Look Who's Back (Paperback)
In one moment, it is 1945, and Adolf Hitler is hidden in his bunker as the Allies come sweeping through Nazi Germany. In the next moment, it is the year 2011, and Hitler finds himself stranded in this strange time with no idea how he got there. All he knows is that he must begin again, he must once again rise into power. But how can he achieve this in a world where he has become so infamous, that people think he is just a dedicated actor with a twisted sense of humor? This hysterical satire is a brilliant social commentary for many reasons; to read the inner monologues and thinking of this character and watch as he uses modern technology and social constructs to push his master plan really does give an interesting outlook on how fragile our systems can be. An exceptionally interesting read.
- Recommended by Marissa— From November Staff Picks for Bibliophiles
About the Author
Look Who's Back, the film, is streaming on Netflix!
"We're startled into a genuine laugh . . . Vermes plays all of this straight, or at least deadpan. He is not a historian, but his presentation of the minutiae of Hitler's life amounts to an impressive feat of historical research . . . the ventriloquism here is impressive . . . The most striking and provocative feature of the narrative, in fact, is not the decision to resurrect Hitler but the choice to use him as a first-person narrator - to risk telling us more about Hitler than could be known, in Forster's phrase.—Daniel Torday, The New York Times
"Look Who's Back is Hitler satire at its best . . . while there has been much debate over whether or why it's appropriate to laugh at Vermes's relentless Hitler satire, this well-researched and uproariously cringe-worthy book makes it hard not to . . . It is ultimately a sort of commentary on Hitler's first ascent to power-on the point at which a charismatic man starts being taken seriously, and what that transition entails . . . laugh-out-loud funny."—Kira Bindrim, Newsweek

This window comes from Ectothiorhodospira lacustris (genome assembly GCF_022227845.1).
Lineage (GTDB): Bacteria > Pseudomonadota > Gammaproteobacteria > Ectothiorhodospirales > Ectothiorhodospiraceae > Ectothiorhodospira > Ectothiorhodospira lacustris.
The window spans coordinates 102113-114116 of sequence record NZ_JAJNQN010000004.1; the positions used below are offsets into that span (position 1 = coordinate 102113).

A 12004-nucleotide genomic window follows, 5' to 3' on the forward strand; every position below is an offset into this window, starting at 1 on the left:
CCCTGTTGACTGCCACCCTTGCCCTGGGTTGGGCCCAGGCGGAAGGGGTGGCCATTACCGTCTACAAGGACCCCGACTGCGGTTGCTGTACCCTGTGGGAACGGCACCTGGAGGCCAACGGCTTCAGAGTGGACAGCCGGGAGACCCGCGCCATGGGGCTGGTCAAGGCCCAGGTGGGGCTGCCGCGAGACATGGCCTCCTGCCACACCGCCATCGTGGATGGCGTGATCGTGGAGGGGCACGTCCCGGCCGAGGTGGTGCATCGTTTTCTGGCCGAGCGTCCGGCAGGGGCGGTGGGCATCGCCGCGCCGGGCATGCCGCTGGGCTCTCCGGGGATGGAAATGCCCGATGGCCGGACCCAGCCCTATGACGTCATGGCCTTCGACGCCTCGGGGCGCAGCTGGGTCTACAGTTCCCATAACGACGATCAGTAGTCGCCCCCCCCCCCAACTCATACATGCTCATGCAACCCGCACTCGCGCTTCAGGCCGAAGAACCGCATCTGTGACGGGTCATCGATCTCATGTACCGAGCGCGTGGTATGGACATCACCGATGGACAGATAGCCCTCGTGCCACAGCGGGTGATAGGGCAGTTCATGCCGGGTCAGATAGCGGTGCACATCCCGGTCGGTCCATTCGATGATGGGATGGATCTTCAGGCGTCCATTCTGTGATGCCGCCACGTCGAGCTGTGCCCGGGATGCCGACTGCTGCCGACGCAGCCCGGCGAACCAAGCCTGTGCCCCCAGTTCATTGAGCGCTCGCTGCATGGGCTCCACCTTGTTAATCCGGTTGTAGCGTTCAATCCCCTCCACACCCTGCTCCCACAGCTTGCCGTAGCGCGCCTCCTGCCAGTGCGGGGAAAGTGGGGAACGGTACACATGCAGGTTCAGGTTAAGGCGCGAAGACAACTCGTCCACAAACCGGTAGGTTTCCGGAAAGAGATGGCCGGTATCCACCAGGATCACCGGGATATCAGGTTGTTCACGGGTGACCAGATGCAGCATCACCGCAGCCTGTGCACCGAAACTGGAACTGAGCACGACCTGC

"A hilarious, yet poignant look at today's world through the eyes of one of its most horrific villains . . . the political and social satires translate will through the language barrier as the translator, Jamie Bulloch, did a fantastic job in the writing."—Seattle Post Intelligencer
"Look Who's Back offers searing cultural and political commentary in the guise of a wildly entertaining story."—Paste Magazine
"[A] wickedly satiric first novel . . . Hitler is, of course, deadly serious, and the dissonance between his earnest bigotry and the vacuousness of our media-soaked age is the comic grist that propels the novel toward its truly ironic conclusion. While German journalist Vermes has a good deal to say about the state of contemporary Germany, his reach here is more universal, as he's crafted a sardonic send-up of a media and a world where the message doesn't matter so long as your ratings are high and your videos go viral on YouTube."—Library Journal
"Thrillingly transgressive."—The Guardian
"The joke is not on the reanimated Fuhrer, spouting predictably on immigrant and Jews, but on the ironic flippancy of the YouTube generation . . . rollickingly enjoyable."—Angel Gurria-Quintana, The Financial Times
"It is 2011 and Hitler is back and going viral in a darkly entertaining satire."—The Sunday Times
"Hilarious . . . The appeal of the story is our our own reaction to a monster's view of how we live today. And being chilled by our own empathy with his disgust toward the media, politicians, government and, of course, technology . . .Vermes could have made the star of this book anyone from history. He's really telling us about ourselves."—Esther Cepeda, Washington Post syndicated columnist
"Packed with wry, close-to-the-knuckle hilarity, and builds to a gloriously ironic conclusion."—Mail on Sunday
"Both funny and frightening, this is a subtle, historical study of the commanding nature of a fanatical demagogue, as well as a savage critique of contemporary western culture . . . a powerful and important book."—Sue Gaisford, The Independent on Sunday
"Very funny"—Financial Times
a bestselling satirical novel, he'd end up a TV comedy star . . . [Look Who's Back] has unsurprisingly sparked debate in a country that has grappled for decades with Hitler's unconscionable legacy."